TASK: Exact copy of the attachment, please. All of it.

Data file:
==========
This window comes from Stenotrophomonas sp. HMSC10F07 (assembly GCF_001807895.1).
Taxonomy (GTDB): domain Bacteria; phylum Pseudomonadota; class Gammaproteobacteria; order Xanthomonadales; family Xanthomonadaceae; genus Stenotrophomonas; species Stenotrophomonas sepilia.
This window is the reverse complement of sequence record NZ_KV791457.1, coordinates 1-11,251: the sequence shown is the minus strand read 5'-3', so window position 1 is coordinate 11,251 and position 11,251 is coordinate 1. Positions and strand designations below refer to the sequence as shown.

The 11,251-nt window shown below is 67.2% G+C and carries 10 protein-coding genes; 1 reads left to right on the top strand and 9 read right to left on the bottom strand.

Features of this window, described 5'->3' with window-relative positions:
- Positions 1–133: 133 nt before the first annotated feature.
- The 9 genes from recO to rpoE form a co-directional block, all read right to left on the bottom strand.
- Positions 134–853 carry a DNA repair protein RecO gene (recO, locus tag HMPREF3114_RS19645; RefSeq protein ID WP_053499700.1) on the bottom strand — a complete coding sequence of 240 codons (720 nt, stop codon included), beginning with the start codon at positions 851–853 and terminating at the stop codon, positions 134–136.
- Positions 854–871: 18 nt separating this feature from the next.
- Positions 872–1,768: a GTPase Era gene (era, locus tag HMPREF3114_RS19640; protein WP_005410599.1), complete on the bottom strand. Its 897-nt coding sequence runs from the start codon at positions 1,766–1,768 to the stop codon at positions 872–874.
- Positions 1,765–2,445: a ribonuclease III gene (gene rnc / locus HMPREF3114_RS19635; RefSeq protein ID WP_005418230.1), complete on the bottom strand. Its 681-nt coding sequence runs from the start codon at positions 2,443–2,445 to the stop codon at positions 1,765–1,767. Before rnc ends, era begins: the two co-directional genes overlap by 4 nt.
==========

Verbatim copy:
This window comes from Stenotrophomonas sp. HMSC10F07 (assembly GCF_001807895.1).
Taxonomy (GTDB): domain Bacteria; phylum Pseudomonadota; class Gammaproteobacteria; order Xanthomonadales; family Xanthomonadaceae; genus Stenotrophomonas; species Stenotrophomonas sepilia.
This window is the reverse complement of sequence record NZ_KV791457.1, coordinates 1-11,251: the sequence shown is the minus strand read 5'-3', so window position 1 is coordinate 11,251 and position 11,251 is coordinate 1. Positions and strand designations below refer to the sequence as shown.

The 11,251-nt window shown below is 67.2% G+C and carries 10 protein-coding genes; 1 reads left to right on the top strand and 9 read right to left on the bottom strand.

Features of this window, described 5'->3' with window-relative positions:
- Positions 1–133: 133 nt before the first annotated feature.
- The 9 genes from recO to rpoE form a co-directional block, all read right to left on the bottom strand.
- Positions 134–853 carry a DNA repair protein RecO gene (recO, locus tag HMPREF3114_RS19645; RefSeq protein ID WP_053499700.1) on the bottom strand — a complete coding sequence of 240 codons (720 nt, stop codon included), beginning with the start codon at positions 851–853 and terminating at the stop codon, positions 134–136.
- Positions 854–871: 18 nt separating this feature from the next.
- Positions 872–1,768: a GTPase Era gene (era, locus tag HMPREF3114_RS19640; protein WP_005410599.1), complete on the bottom strand. Its 897-nt coding sequence runs from the start codon at positions 1,766–1,768 to the stop codon at positions 872–874.
- Positions 1,765–2,445: a ribonuclease III gene (gene rnc / locus HMPREF3114_RS19635; RefSeq protein ID WP_005418230.1), complete on the bottom strand. Its 681-nt coding sequence runs from the start codon at positions 2,443–2,445 to the stop codon at positions 1,765–1,767. Before rnc ends, era begins: the two co-directional genes overlap by 4 nt.